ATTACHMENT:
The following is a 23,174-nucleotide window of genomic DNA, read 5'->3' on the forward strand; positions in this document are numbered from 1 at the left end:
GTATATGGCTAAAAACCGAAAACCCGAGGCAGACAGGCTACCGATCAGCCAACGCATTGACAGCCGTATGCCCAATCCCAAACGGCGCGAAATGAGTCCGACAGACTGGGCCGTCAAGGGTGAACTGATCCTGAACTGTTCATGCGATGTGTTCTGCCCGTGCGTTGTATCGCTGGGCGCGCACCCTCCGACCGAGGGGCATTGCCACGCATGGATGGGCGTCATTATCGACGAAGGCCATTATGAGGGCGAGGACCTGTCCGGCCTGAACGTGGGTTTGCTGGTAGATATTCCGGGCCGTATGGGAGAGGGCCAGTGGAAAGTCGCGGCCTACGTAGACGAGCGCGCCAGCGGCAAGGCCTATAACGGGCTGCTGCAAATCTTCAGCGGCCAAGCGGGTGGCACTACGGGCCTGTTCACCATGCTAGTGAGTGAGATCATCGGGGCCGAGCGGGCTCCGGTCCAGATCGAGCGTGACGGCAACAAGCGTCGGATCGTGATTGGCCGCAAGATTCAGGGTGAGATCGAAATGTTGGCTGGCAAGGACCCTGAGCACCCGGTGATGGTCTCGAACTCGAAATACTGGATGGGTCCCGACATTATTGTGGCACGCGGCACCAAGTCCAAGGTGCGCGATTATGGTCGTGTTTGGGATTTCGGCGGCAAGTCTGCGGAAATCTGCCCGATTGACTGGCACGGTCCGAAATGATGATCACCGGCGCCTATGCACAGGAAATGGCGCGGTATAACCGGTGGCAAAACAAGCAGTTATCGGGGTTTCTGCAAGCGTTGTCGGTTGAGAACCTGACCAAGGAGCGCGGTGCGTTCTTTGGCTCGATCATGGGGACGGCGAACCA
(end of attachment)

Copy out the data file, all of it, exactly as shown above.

The following is a 23,174-nucleotide window of genomic DNA, read 5'->3' on the forward strand; positions in this document are numbered from 1 at the left end:
GTATATGGCTAAAAACCGAAAACCCGAGGCAGACAGGCTACCGATCAGCCAACGCATTGACAGCCGTATGCCCAATCCCAAACGGCGCGAAATGAGTCCGACAGACTGGGCCGTCAAGGGTGAACTGATCCTGAACTGTTCATGCGATGTGTTCTGCCCGTGCGTTGTATCGCTGGGCGCGCACCCTCCGACCGAGGGGCATTGCCACGCATGGATGGGCGTCATTATCGACGAAGGCCATTATGAGGGCGAGGACCTGTCCGGCCTGAACGTGGGTTTGCTGGTAGATATTCCGGGCCGTATGGGAGAGGGCCAGTGGAAAGTCGCGGCCTACGTAGACGAGCGCGCCAGCGGCAAGGCCTATAACGGGCTGCTGCAAATCTTCAGCGGCCAAGCGGGTGGCACTACGGGCCTGTTCACCATGCTAGTGAGTGAGATCATCGGGGCCGAGCGGGCTCCGGTCCAGATCGAGCGTGACGGCAACAAGCGTCGGATCGTGATTGGCCGCAAGATTCAGGGTGAGATCGAAATGTTGGCTGGCAAGGACCCTGAGCACCCGGTGATGGTCTCGAACTCGAAATACTGGATGGGTCCCGACATTATTGTGGCACGCGGCACCAAGTCCAAGGTGCGCGATTATGGTCGTGTTTGGGATTTCGGCGGCAAGTCTGCGGAAATCTGCCCGATTGACTGGCACGGTCCGAAATGATGATCACCGGCGCCTATGCACAGGAAATGGCGCGGTATAACCGGTGGCAAAACAAGCAGTTATCGGGGTTTCTGCAAGCGTTGTCGGTTGAGAACCTGACCAAGGAGCGCGGTGCGTTCTTTGGCTCGATCATGGGGACGGCGAACCA